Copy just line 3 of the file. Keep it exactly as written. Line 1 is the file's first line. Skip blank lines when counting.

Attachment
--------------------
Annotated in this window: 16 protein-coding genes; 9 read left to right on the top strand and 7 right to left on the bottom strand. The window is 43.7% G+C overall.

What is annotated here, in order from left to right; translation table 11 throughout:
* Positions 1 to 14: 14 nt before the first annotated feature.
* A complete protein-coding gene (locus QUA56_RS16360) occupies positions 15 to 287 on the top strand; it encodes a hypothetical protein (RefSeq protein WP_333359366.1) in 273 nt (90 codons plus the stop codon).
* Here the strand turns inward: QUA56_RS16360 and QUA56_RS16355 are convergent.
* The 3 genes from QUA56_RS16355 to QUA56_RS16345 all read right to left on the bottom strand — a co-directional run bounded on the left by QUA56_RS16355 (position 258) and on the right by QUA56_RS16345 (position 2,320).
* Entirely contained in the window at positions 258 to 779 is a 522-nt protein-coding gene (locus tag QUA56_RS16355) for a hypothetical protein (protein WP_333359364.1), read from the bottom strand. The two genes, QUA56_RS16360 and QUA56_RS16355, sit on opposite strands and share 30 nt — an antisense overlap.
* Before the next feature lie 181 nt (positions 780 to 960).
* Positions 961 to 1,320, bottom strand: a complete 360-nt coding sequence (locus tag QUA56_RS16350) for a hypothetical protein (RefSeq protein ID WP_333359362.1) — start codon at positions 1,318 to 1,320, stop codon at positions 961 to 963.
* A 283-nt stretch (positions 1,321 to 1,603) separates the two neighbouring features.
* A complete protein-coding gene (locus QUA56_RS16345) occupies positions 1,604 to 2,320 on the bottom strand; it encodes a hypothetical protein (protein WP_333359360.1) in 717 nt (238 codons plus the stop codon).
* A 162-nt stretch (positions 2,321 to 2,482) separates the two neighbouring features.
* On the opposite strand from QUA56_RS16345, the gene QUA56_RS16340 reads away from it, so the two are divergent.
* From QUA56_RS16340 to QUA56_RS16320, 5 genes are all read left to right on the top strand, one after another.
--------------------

* Positions 1 to 14: 14 nt before the first annotated feature.